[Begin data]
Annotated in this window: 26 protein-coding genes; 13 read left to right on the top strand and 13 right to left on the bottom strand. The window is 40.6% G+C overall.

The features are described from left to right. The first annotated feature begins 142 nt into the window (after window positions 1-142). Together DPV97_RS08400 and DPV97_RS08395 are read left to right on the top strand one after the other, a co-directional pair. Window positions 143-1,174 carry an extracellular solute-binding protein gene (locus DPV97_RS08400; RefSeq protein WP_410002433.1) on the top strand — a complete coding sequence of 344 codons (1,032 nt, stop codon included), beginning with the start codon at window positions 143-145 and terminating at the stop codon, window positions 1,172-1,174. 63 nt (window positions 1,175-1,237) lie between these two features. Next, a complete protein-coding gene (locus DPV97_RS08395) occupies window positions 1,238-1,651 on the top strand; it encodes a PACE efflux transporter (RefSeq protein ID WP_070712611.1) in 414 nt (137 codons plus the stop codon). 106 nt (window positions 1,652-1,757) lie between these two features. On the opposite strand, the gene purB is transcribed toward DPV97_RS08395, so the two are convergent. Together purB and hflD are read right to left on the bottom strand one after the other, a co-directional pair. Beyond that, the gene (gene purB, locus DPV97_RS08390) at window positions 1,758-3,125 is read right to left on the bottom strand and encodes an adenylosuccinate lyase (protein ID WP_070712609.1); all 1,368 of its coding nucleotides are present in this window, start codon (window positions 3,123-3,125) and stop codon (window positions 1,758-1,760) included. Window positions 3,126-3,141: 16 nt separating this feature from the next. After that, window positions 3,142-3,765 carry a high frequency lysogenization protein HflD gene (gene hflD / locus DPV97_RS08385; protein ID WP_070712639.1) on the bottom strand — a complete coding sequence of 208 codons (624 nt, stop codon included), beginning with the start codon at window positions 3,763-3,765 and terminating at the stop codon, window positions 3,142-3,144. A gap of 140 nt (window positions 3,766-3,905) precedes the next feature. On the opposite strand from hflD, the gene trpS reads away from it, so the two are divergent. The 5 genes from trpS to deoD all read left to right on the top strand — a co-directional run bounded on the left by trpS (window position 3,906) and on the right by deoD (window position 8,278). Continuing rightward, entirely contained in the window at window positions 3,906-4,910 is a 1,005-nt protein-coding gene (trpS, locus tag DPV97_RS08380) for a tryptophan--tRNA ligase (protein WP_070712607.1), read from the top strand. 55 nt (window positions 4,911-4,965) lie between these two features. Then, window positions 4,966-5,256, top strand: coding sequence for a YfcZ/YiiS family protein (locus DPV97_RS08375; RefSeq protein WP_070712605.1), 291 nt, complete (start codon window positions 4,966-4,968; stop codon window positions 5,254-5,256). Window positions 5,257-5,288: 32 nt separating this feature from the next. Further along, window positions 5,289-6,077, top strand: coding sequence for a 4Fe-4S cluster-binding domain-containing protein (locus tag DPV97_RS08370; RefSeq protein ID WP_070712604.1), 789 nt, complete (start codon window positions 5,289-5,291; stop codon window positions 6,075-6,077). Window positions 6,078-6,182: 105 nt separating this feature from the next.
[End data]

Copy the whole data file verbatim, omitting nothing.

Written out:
Annotated in this window: 26 protein-coding genes; 13 read left to right on the top strand and 13 right to left on the bottom strand. The window is 40.6% G+C overall.

The features are described from left to right. The first annotated feature begins 142 nt into the window (after window positions 1-142). Together DPV97_RS08400 and DPV97_RS08395 are read left to right on the top strand one after the other, a co-directional pair. Window positions 143-1,174 carry an extracellular solute-binding protein gene (locus DPV97_RS08400; RefSeq protein WP_410002433.1) on the top strand — a complete coding sequence of 344 codons (1,032 nt, stop codon included), beginning with the start codon at window positions 143-145 and terminating at the stop codon, window positions 1,172-1,174. 63 nt (window positions 1,175-1,237) lie between these two features. Next, a complete protein-coding gene (locus DPV97_RS08395) occupies window positions 1,238-1,651 on the top strand; it encodes a PACE efflux transporter (RefSeq protein ID WP_070712611.1) in 414 nt (137 codons plus the stop codon). 106 nt (window positions 1,652-1,757) lie between these two features. On the opposite strand, the gene purB is transcribed toward DPV97_RS08395, so the two are convergent. Together purB and hflD are read right to left on the bottom strand one after the other, a co-directional pair. Beyond that, the gene (gene purB, locus DPV97_RS08390) at window positions 1,758-3,125 is read right to left on the bottom strand and encodes an adenylosuccinate lyase (protein ID WP_070712609.1); all 1,368 of its coding nucleotides are present in this window, start codon (window positions 3,123-3,125) and stop codon (window positions 1,758-1,760) included. Window positions 3,126-3,141: 16 nt separating this feature from the next. After that, window positions 3,142-3,765 carry a high frequency lysogenization protein HflD gene (gene hflD / locus DPV97_RS08385; protein ID WP_070712639.1) on the bottom strand — a complete coding sequence of 208 codons (624 nt, stop codon included), beginning with the start codon at window positions 3,763-3,765 and terminating at the stop codon, window positions 3,142-3,144. A gap of 140 nt (window positions 3,766-3,905) precedes the next feature. On the opposite strand from hflD, the gene trpS reads away from it, so the two are divergent. The 5 genes from trpS to deoD all read left to right on the top strand — a co-directional run bounded on the left by trpS (window position 3,906) and on the right by deoD (window position 8,278). Continuing rightward, entirely contained in the window at window positions 3,906-4,910 is a 1,005-nt protein-coding gene (trpS, locus tag DPV97_RS08380) for a tryptophan--tRNA ligase (protein WP_070712607.1), read from the top strand. 55 nt (window positions 4,911-4,965) lie between these two features. Then, window positions 4,966-5,256, top strand: coding sequence for a YfcZ/YiiS family protein (locus DPV97_RS08375; RefSeq protein WP_070712605.1), 291 nt, complete (start codon window positions 4,966-4,968; stop codon window positions 5,254-5,256). Window positions 5,257-5,288: 32 nt separating this feature from the next. Further along, window positions 5,289-6,077, top strand: coding sequence for a 4Fe-4S cluster-binding domain-containing protein (locus tag DPV97_RS08370; RefSeq protein ID WP_070712604.1), 789 nt, complete (start codon window positions 5,289-5,291; stop codon window positions 6,075-6,077). Window positions 6,078-6,182: 105 nt separating this feature from the next.